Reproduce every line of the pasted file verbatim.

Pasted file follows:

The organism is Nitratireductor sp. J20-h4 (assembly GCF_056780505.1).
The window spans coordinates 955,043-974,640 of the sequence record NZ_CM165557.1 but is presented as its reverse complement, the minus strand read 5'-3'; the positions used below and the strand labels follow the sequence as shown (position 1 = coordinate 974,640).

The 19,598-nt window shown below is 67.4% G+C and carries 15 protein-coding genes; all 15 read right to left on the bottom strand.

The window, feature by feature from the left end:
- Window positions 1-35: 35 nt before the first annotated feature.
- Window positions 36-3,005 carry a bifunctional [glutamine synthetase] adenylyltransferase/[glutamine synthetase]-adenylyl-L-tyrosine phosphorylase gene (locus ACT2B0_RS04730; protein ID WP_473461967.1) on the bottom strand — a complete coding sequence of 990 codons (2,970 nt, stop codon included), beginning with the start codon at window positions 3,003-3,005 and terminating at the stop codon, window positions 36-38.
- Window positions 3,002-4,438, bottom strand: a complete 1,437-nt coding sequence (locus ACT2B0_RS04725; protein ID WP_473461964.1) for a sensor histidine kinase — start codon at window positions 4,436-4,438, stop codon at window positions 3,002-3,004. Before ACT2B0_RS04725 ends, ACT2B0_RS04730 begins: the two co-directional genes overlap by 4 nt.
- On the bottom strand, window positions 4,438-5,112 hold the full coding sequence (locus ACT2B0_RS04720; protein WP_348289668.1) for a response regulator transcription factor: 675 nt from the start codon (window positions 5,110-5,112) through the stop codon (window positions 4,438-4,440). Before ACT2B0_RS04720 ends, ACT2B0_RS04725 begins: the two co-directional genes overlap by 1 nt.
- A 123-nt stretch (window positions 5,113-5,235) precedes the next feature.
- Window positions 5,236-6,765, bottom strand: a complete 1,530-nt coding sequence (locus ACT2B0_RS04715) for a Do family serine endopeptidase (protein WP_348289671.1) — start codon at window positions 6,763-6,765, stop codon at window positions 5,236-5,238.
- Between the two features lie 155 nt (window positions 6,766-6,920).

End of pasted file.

The organism is Nitratireductor sp. J20-h4 (assembly GCF_056780505.1).
The window spans coordinates 955,043-974,640 of the sequence record NZ_CM165557.1 but is presented as its reverse complement, the minus strand read 5'-3'; the positions used below and the strand labels follow the sequence as shown (position 1 = coordinate 974,640).

The 19,598-nt window shown below is 67.4% G+C and carries 15 protein-coding genes; all 15 read right to left on the bottom strand.

The window, feature by feature from the left end:
- Window positions 1-35: 35 nt before the first annotated feature.
- Window positions 36-3,005 carry a bifunctional [glutamine synthetase] adenylyltransferase/[glutamine synthetase]-adenylyl-L-tyrosine phosphorylase gene (locus ACT2B0_RS04730; protein ID WP_473461967.1) on the bottom strand — a complete coding sequence of 990 codons (2,970 nt, stop codon included), beginning with the start codon at window positions 3,003-3,005 and terminating at the stop codon, window positions 36-38.
- Window positions 3,002-4,438, bottom strand: a complete 1,437-nt coding sequence (locus ACT2B0_RS04725; protein ID WP_473461964.1) for a sensor histidine kinase — start codon at window positions 4,436-4,438, stop codon at window positions 3,002-3,004. Before ACT2B0_RS04725 ends, ACT2B0_RS04730 begins: the two co-directional genes overlap by 4 nt.
- On the bottom strand, window positions 4,438-5,112 hold the full coding sequence (locus ACT2B0_RS04720; protein WP_348289668.1) for a response regulator transcription factor: 675 nt from the start codon (window positions 5,110-5,112) through the stop codon (window positions 4,438-4,440). Before ACT2B0_RS04720 ends, ACT2B0_RS04725 begins: the two co-directional genes overlap by 1 nt.
- A 123-nt stretch (window positions 5,113-5,235) precedes the next feature.
- Window positions 5,236-6,765, bottom strand: a complete 1,530-nt coding sequence (locus ACT2B0_RS04715) for a Do family serine endopeptidase (protein WP_348289671.1) — start codon at window positions 6,763-6,765, stop codon at window positions 5,236-5,238.
- Between the two features lie 155 nt (window positions 6,766-6,920).